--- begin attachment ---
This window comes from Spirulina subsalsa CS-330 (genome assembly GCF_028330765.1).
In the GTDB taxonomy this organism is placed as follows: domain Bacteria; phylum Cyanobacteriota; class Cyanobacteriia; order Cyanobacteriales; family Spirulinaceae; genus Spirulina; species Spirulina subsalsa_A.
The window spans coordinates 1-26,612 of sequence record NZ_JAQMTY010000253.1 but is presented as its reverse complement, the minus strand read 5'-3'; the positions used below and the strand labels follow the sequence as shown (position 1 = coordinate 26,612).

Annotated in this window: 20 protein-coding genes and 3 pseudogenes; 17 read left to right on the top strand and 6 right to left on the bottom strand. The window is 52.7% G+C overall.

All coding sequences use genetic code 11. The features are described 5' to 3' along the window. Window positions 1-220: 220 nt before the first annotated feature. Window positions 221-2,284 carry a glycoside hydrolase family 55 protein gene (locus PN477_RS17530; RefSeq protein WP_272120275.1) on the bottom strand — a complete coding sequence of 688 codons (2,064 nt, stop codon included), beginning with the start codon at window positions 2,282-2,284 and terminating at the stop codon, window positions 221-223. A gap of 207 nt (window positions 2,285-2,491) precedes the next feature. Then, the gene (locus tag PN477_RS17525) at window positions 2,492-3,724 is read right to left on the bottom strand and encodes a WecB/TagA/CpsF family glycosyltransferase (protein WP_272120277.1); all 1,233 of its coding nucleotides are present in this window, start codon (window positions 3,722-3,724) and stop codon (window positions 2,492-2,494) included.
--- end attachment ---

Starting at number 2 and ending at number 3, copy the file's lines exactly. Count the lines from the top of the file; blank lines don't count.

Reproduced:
In the GTDB taxonomy this organism is placed as follows: domain Bacteria; phylum Cyanobacteriota; class Cyanobacteriia; order Cyanobacteriales; family Spirulinaceae; genus Spirulina; species Spirulina subsalsa_A.
The window spans coordinates 1-26,612 of sequence record NZ_JAQMTY010000253.1 but is presented as its reverse complement, the minus strand read 5'-3'; the positions used below and the strand labels follow the sequence as shown (position 1 = coordinate 26,612).